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May 7, 2014

Ladyville Tech wins High School Innovation Challenge

A High School Innovation Challenge was held today as part of activities of education Week. High school teams from throughout the country were challenged to come up with an innovative concept to manage waste. It came down to the wire among ten teams today; but there was one high school that impressed the panel of judges because it has decided to eliminate waste by going paperless. Duane Moody reports.


Duane Moody, Reporting

Ladyville Technical High wins the High School Innovation Challenge….The five-member team along with its international mentor and teacher was ecstatic that their innovative idea won the competition.


Ginna Barnett, Student, Ladyville Technical High School

Ginna Barnett

“So many people were talking about reduce, reuse the waste. So we were like why reduce and recycle the waste when we can just eliminate them? So that is what we came up with because we knew that anyone would come up there and talk about reduce and reuse the waste, when we could do something unique and just eliminate them.  We intend to start at school first because that is where we spend most of our time, at the school. So we will start at the school by using electronics instead of paper.”


Waste… it is a perennial problem within the city and ten high schools participated in this year’s competition; it saw them presenting on the issue of waste management. After months of brainstorming and several days of workshops with Peace Work and PricewaterhouseCoopers, as well as the Ministry of Education, the students had to create and design presentations for a panel of judges.


Lia Flur

Lia Flur, Corporate Program Director, Peace Work

“We normally run financial literacy camps in the summer, in July, in primary and secondary schools, but we decided to expand and really hone in on some key skills from those trainings and into a May program that includes the High School Innovation Challenge. Starting in early January, we started meeting with principals and teachers and city council and business leaders on some of the key social issues that Belize youths face today. One of the top issues that came up was waste management and so we went with that. Ten high schools had their own in-school competitions. So they had anywhere between three to five themes; they had their own time to research the solution, come up with an executive summary and a presentation on April fourth and the winners of their in-school competitions then came to the finals here at the ITVET for the past couple of days. So starting on Monday, they had all day Monday and Tuesday to meet with two PwC volunteers, one Belizean business leader and a teacher/mentor from their school.”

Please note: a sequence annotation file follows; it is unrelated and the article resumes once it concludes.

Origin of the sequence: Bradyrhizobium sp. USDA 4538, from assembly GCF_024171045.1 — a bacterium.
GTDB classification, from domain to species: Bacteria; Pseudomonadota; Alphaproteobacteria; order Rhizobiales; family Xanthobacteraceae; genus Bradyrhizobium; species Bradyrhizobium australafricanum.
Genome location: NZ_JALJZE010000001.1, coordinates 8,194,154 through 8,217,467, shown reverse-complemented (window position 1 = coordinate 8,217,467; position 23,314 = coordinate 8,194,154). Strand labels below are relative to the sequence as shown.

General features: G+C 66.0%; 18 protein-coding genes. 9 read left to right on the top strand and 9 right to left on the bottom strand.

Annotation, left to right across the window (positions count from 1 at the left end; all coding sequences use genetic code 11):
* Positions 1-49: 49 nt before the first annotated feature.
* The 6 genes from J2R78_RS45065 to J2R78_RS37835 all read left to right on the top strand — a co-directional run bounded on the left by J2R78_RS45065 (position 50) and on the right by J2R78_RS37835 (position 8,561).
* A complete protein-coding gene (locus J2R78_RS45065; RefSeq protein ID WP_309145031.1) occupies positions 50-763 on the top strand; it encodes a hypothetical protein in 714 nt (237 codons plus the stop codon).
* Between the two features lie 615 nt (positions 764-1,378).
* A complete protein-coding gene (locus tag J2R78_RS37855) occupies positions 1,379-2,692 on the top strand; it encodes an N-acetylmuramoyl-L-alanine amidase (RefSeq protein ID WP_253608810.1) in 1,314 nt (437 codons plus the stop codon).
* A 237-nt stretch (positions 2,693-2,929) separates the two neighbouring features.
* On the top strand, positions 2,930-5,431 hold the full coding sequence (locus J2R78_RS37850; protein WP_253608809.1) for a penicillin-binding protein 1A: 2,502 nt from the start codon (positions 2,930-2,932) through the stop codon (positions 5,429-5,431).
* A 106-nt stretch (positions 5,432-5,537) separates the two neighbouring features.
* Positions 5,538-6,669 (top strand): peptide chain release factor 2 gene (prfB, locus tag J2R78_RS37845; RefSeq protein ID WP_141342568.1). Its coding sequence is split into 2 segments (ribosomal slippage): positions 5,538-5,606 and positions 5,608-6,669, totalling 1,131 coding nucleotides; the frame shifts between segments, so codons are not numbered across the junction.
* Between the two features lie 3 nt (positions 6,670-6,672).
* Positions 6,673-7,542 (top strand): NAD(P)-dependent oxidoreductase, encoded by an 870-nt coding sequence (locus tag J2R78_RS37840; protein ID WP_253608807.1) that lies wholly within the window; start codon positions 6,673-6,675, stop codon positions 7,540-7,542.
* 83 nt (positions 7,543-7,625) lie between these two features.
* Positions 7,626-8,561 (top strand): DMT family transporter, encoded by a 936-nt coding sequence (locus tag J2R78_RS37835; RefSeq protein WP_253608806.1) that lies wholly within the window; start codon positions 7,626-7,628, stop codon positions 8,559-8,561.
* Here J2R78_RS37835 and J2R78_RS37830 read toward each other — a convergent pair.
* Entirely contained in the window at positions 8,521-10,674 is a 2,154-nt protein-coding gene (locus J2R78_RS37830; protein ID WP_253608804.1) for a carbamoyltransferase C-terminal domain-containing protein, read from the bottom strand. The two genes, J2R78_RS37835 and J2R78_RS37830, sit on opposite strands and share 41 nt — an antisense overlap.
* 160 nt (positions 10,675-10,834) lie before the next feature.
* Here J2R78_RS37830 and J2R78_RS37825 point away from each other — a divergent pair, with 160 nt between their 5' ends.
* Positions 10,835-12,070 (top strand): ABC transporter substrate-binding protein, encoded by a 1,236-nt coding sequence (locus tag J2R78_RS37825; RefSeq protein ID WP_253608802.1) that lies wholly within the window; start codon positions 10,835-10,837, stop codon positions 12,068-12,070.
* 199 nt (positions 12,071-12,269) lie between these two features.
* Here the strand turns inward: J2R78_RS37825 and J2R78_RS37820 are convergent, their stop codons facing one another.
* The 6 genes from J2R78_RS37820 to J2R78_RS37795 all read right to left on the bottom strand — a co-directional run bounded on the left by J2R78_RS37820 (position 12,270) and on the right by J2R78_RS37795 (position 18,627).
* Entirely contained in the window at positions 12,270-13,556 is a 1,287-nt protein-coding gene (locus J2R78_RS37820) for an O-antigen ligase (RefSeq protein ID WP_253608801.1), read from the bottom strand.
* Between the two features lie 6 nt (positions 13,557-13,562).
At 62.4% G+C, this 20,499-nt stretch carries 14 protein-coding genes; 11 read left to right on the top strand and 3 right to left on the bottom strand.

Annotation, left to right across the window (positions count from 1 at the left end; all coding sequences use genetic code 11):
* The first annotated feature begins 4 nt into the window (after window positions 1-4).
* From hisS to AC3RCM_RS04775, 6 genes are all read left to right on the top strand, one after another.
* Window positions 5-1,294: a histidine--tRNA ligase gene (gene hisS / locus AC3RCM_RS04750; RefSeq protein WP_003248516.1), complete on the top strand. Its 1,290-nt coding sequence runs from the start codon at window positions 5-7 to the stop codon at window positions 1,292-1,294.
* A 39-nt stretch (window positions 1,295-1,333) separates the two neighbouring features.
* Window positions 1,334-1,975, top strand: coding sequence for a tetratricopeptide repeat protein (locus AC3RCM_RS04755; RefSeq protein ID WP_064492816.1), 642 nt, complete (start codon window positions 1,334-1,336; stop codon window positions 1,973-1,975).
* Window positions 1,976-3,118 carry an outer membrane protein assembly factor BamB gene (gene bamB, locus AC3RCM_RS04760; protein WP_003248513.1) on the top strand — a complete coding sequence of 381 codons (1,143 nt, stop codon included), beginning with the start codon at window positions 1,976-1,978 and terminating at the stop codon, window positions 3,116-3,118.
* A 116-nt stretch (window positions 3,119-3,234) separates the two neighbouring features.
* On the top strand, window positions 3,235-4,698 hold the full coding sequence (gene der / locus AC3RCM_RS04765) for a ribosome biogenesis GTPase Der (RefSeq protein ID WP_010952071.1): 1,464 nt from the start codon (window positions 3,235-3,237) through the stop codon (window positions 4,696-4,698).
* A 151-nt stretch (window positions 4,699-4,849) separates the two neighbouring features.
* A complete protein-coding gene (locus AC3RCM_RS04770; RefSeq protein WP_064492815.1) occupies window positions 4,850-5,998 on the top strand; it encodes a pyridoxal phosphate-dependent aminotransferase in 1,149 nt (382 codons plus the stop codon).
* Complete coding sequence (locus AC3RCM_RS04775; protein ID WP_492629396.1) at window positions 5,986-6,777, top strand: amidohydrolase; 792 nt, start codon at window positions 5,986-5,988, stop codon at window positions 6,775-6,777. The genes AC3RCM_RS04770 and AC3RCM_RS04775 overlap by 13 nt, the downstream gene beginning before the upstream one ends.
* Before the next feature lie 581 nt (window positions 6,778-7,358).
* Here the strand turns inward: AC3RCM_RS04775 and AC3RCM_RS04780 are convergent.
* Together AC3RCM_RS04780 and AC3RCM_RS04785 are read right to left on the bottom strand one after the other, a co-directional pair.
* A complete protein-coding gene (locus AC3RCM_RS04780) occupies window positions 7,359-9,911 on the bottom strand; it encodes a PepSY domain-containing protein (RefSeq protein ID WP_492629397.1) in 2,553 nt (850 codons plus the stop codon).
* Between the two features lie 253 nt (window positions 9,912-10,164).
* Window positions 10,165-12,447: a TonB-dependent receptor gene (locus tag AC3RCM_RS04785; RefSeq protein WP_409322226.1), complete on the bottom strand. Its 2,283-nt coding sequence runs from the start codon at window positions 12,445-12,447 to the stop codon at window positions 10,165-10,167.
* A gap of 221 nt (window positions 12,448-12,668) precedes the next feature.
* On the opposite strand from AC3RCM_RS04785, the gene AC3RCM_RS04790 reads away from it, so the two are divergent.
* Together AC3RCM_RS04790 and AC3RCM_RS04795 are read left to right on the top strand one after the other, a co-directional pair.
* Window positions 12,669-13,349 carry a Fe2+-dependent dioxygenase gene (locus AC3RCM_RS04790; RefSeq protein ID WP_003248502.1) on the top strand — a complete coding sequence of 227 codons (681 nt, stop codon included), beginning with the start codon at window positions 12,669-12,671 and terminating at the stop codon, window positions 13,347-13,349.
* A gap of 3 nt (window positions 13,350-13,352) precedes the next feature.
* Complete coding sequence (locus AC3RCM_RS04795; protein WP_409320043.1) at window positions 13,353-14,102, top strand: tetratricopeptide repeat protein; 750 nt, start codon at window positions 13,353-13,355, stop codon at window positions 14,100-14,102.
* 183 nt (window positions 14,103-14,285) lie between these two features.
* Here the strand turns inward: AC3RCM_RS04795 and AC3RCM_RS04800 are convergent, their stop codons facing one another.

As it currently stands, forty-five percent of the revenues generated at the Belize City Council is paid out for sanitation and it is a practice that Mayor Darrell Bradley says is unsustainable. Today, Bradley addressed the gathering saying that the presentations showed that the problem needs to be dealt with through partnership with other organizations.


Darrell Bradley

Darrell Bradley, Belize City Mayor

“I heard many different, creative, innovative ideas. I heard things related to partnership; I heard things related to increase legislation and enforcement; I heard thing related to government action, individual activities, school and community projects. I heard things about family and recycling. I heard things about businesses getting more involved, public awareness campaigns, competitions, and radio addressed. And I heard what was really the product of tremendous work. And when I was sitting there, one thing struck me in all of the presentations—no matter how creative and innovative they are—that the solution to our sanitation problem is not one thing. It is not housed in one organization or one institution. It will take the brain-thrust of all of our people especially our young people.”


Duane Moody

“You guys won and apart from cash, you won a tablet as well. Tell us about how it feels to have won.”


Ginna Barnett

“Well it feels very good cause I always wanted one, and we need one right now because we have a pilot at school and we use electronics for math. And I was asking my mom for one; my birthday just went.”


All team members of Ladyville Technical High School received two hundred and fifty dollars along with a tablet and a printer for the school. Second place went to EP Yorke High School and third place was Anglican Cathedral College. Duane Moody for News Five.

Viewers please note: This Internet newscast is a verbatim transcript of our evening television newscast. Where speakers use Kriol, we attempt to faithfully reproduce the quotes using a standard spelling system.

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